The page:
Buffalo Facilitator’s Workbook: A Game-Based Guide to Leading Difficult Conversations Debuts on Amazon
New workbook turns fun, fast-paced party game into a workshop that can be used by organizations to facilitate difficult, but much-needed conversations
HANOVER, NH– Tiltfactor, creators of Buffalo: The Name Dropping Game, have announced the debut of Buffalo Facilitator’s Workbook: A Guide to Leading Conversations to Reduce Implicit Bias. The workbook takes Buffalo, a fast-paced party game, and turns gameplay into a workshop that organizations can use to facilitate what can sometimes be difficult workplace conversations.
“The game moves quickly – you have two decks of cards with descriptive words on them [one deck contains nouns, the other has adjectives], you draw one card from each pile and players race to say a person’s name who matches the descriptors,” said Kristen Toohill, a second-year Leadership Psychology doctoral student at William James College and the author of the new workbook. “Some names come to mind more readily than others.”
Toohill is interested in organizational development and games—both in using games in the workplace and in bringing better organizational development practices to work to the game industry. She heard about Buffalo through a story produced by the NPR Code Switch team and sought out a practicum with Tiltfactor Laboratory, a game research center led by Dr. Mary Flanagan and located at Dartmouth College in Hanover, New Hampshire, to complete the workbook.
“It can be difficult to talk about bias, especially implicit biases – and everyone has them, you don’t get a pass on that,” said Toohill. “This is a big topic for organizations. Sitting down and engaging in conversations through play creates a safe space, which can lead to change.”
Buffalo, which was first introduced in 2012, was created as part of a National Science Foundation-funded project to combat bias in science fields. The game is designed to “foster a sense of open mindedness through play,” and has been shown to decrease players’ prejudices in randomized trials. The game was intentionally developed and released as a party game with no explanation about how playing it can lead to reduction in implicit bias (the attitudes or stereotypes that affect our understanding, actions, and decisions in an unconscious manner).
“It’s less effective if people begin playing the game knowing that it’s being played to reduce bias,” Toohill said, but that’s exactly what the game can do by subtly challenging players to think beyond stereotypes to come up with answers.
The workbook combines scientific explanations with informed discussion questions to teach participants about implicit bias and reactance (a pattern of behaviors that occur when an individual feels their freedoms are being taken away or restricted). It also illustrates ways in which playing games can increase the ability to think systematically. Facilitators can use the game as an icebreaker, without informing groups of the purpose, then bring the workbook in during debriefing and processing activities.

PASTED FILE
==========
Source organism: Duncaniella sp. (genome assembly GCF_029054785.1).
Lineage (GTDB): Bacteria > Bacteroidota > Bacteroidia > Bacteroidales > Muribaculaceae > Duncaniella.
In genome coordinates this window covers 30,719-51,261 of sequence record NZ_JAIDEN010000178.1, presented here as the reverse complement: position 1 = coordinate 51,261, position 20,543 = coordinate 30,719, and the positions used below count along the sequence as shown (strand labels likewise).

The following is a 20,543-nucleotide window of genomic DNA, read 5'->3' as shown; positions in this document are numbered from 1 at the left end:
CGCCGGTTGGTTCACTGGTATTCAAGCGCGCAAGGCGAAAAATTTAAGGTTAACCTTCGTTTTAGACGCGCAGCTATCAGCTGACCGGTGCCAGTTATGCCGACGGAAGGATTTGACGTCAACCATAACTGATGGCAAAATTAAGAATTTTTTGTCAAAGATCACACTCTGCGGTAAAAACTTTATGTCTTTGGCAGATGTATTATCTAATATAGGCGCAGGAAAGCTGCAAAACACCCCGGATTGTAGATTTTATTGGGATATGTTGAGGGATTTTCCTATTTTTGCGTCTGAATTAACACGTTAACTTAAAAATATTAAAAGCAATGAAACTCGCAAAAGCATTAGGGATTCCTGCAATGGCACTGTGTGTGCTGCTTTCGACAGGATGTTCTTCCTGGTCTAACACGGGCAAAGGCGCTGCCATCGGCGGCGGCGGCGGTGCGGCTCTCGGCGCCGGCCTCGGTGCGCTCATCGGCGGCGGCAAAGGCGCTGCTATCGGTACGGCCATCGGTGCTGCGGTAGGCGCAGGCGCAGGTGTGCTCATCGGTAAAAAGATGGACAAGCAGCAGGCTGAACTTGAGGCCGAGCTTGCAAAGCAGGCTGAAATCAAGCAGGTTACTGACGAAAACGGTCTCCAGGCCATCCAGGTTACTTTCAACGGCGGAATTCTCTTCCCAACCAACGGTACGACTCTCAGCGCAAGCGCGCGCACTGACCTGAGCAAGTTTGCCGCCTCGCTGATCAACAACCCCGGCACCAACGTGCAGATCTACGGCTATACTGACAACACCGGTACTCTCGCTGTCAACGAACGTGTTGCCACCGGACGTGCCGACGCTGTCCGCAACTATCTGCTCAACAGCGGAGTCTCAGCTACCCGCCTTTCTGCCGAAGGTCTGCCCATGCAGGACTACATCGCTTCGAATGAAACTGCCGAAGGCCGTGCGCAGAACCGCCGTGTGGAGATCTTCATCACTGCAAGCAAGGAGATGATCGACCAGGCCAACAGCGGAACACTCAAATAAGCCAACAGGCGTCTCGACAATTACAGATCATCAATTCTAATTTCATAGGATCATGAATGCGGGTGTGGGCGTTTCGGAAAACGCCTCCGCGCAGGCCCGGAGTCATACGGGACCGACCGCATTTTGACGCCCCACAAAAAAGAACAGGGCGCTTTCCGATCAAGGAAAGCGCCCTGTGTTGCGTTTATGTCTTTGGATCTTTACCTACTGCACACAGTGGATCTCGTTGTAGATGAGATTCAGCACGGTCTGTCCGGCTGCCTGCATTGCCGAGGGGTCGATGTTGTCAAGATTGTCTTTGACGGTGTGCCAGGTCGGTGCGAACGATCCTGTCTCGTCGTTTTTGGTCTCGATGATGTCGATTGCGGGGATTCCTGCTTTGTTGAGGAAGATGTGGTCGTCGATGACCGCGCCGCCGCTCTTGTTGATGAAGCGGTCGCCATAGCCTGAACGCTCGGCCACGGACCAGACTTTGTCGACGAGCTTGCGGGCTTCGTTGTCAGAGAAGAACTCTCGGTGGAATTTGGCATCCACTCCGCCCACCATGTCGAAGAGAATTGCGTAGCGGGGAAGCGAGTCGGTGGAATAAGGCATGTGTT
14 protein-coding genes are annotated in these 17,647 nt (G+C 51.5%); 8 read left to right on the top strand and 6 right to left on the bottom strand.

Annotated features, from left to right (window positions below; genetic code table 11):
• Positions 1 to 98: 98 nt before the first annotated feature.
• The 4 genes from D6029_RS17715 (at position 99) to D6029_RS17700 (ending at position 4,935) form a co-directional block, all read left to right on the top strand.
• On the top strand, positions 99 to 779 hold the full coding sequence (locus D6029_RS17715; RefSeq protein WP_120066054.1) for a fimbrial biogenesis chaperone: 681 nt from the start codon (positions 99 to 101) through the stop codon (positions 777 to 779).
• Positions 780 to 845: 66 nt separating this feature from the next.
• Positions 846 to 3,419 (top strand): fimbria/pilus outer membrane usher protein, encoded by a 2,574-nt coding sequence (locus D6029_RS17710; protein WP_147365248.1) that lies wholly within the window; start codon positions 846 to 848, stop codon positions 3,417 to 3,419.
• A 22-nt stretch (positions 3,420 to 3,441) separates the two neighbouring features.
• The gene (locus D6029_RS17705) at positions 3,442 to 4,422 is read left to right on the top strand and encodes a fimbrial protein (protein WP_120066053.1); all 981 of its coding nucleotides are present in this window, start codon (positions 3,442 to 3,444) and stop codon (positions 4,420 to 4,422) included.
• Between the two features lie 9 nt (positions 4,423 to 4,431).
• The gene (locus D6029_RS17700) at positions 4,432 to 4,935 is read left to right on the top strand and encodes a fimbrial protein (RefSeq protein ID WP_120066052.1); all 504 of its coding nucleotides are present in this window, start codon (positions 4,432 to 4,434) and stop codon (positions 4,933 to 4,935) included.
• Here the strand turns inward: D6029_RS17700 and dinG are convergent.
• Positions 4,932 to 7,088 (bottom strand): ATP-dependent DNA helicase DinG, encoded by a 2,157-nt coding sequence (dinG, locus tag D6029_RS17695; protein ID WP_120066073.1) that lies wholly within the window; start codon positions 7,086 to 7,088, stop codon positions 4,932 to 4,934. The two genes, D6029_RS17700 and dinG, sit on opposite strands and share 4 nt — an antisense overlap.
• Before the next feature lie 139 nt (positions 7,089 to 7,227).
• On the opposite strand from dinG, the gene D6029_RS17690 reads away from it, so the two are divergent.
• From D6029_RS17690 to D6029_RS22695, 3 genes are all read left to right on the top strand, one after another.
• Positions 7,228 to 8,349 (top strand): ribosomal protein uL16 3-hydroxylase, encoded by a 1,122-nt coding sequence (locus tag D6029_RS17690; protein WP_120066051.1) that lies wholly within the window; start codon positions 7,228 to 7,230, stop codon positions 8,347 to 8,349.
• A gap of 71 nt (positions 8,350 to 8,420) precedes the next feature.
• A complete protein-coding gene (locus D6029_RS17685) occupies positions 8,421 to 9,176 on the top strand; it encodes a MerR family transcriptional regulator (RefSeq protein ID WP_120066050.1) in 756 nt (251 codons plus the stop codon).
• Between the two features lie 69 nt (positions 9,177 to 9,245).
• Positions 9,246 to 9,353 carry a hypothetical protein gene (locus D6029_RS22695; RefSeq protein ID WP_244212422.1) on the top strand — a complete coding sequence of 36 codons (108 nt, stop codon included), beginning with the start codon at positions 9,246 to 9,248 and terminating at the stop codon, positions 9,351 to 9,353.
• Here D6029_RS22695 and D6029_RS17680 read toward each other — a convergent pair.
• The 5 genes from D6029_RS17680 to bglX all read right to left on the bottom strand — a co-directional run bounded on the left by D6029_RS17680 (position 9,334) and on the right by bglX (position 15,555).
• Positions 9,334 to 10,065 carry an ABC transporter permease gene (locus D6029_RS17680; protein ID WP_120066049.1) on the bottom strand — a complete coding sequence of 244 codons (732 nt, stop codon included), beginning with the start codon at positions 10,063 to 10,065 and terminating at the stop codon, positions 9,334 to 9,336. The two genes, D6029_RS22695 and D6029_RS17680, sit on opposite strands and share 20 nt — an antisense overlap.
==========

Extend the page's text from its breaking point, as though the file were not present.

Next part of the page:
“My hope is that this guide is a replacement for boring trainings,” said Toohill. “I hope this replaces PowerPoints on bias and that more organizations start to use interesting, engaging and fun ways to learn and talk about difficult material.”
The Buffalo Facilitator’s Workbook expands Buffalo: The Name Dropping Game to turn training sessions into “engaging, exciting, hands-on learning opportunities,” balancing information rooted in science and psychology with discussion and reflection questions for individuals and groups. The workbook is now available on Amazon.
Tiltfactor Laboratory, a leading research and design studio based at Dartmouth College, is dedicated to understanding how games can be used to generate new knowledge. Tiltfactor designs, studies, and launches games, across a variety of platforms, that use core psychological principles and strategies to promote learning and impact players’ thoughts, feelings, and behaviors. Founded and led by Dr. Mary Flanagan, Tiltfactor uses its unique design methodology, Critical Play, to incorporate fundamental human values and psychological principles to promote pro-social values such as cooperation, perspective taking, empathy, and civic engagement. Follow the lab @tiltfactor on Twitter.
About William James College
Founded in 1974, William James College is an independent, not-for-profit institution and a leader in educating the next generation of mental health professionals to support the growing and diverse needs of the mental health workforce. Integrating field work with academics, the College prepares students for careers as organizational leaders and behavioral health professionals who are committed to helping the underserved, multicultural populations, children and families, and veterans. William James College alumni can be found making an impact in a variety of settings, including schools, the courts, clinical care facilities, hospitals, the community and the workplace.
Anne Wilson Yu, Director of Communications, William James College, 617-564-9429, firstname.lastname@example.org
Mary Flanagan, Sherman Fairchild Distinguished Professor of Digital Humanities, Dartmouth College, 603-646-1007, email@example.com